FBI records deepen mystery of Civil War-era gold digging

CLEARFIELD, Pennsylvania –

The court-ordered release of a trove of photos, videos, maps and other government documents involving the FBI’s secret search for Civil War-era gold has one treasure hunter more convinced than ever of a cover-up. and just as determined to prove it.

Dennis Parada fought a legal battle to force the FBI to turn over records of his dig at Dents Run, Pennsylvania, where local lore says an 1863 shipment of Union gold disappeared on its way to the US Mint. USA in Philadelphia. The FBI, which went to Dents Run after sophisticated tests suggested tons of gold could be buried there, has long insisted the dig turned up empty.

Parada and his advisers, who have spent countless hours poring over newly released government records, believe otherwise. They accuse the FBI of misrepresenting key evidence and improperly withholding records in an apparent effort to conceal the recovery of a highly valuable and historic cache of gold. The FBI defends its handling of the materials.

Parada’s dispute with the FBI is taking place in federal court, where a judge overseeing the case must decide whether the FBI will have to publish its operational plan for gold digging and other records it wants to keep secret. The judge could also order the FBI to keep looking for additional materials to give to the treasure hunter.

“We feel we were betrayed and lied to,” Parada said in an interview in his small, wood-paneled office, where huge drill bits and high-end metal detectors compete for space with rusty, War-era miners’ picks. Civil. cannon parts and other odds and ends that he has dug up over the years.

“The truth will come out,” said Parada, co-founder of the Finders Keepers treasure-hunting team. Solving the mystery isn’t her only goal: she hoped to earn a finder’s fee with the potential recovery of hundreds of millions of dollars in gold.

An FBI spokesman declined to answer questions about the agency’s gold digging records or respond to allegations of a cover-up, citing ongoing litigation. Last year, the FBI issued a statement publicly acknowledging for the first time that it had been panning for gold at Dents Run. The statement said the FBI found none, adding that the agency “continues to unequivocally reject any assertions or speculation to the contrary.”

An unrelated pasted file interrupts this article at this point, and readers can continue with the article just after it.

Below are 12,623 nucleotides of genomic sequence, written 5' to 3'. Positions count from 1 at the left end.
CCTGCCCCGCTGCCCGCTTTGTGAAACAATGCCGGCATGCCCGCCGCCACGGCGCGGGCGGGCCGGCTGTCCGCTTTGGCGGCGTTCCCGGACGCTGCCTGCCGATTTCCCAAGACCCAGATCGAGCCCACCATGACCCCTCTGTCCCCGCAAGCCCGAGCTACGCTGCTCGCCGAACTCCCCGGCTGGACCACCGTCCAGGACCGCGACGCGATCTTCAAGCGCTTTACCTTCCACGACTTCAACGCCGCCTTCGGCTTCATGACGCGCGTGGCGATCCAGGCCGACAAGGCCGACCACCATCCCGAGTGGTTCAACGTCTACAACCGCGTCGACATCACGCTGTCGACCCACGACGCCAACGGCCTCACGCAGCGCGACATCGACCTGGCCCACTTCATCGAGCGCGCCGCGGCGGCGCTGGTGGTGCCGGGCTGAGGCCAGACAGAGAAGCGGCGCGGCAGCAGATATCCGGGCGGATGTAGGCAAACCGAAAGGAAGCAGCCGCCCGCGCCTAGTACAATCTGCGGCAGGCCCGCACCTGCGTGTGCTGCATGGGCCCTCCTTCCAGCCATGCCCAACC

There is little evidence in the historical record to suggest that an Army detachment lost a shipment of gold in the Pennsylvania desert, possibly the result of an ambush by Confederate sympathizers, but the legend has inspired generations of treasure hunters, including Parada. .

He and his son spent years searching for the legendary Dents Run gold, eventually leading the FBI to a remote location in the woods 135 miles (220 kilometers) northeast of Pittsburgh, where they say their instruments identified a large amount of metal. The FBI retained a geophysical consulting firm whose sensitive equipment detected a mass of 7 to 9 tons that suggested gold.

Armed with a warrant, a team of FBI agents arrived in March 2018 to dig up the hillside. An FBI videographer was on hand to document it, at one point interviewing a Philadelphia-based agent on the FBI’s art crimes team who explained why the FBI was in the woods of one of Pennsylvania’s least populated counties.

“We have identified through our investigation a site that we believe to be American-owned, which includes a significant amount of base metal that is valuable…particularly gold, perhaps silver,” the agent said in the video, his face blurred by light. FBI to protect his privacy.

Treasure hunter Dennis Parada, owner of Finders Keepers, discusses the 2018 FBI dig for Civil War-era gold in an interview at his office in Clearfield, Pennsylvania on January 6, 2023. Parada is pressing the FBI to release more documents related to the dig, which it suspects found gold but the FBI says found nothing. (AP Photo/Michael Rubinkam)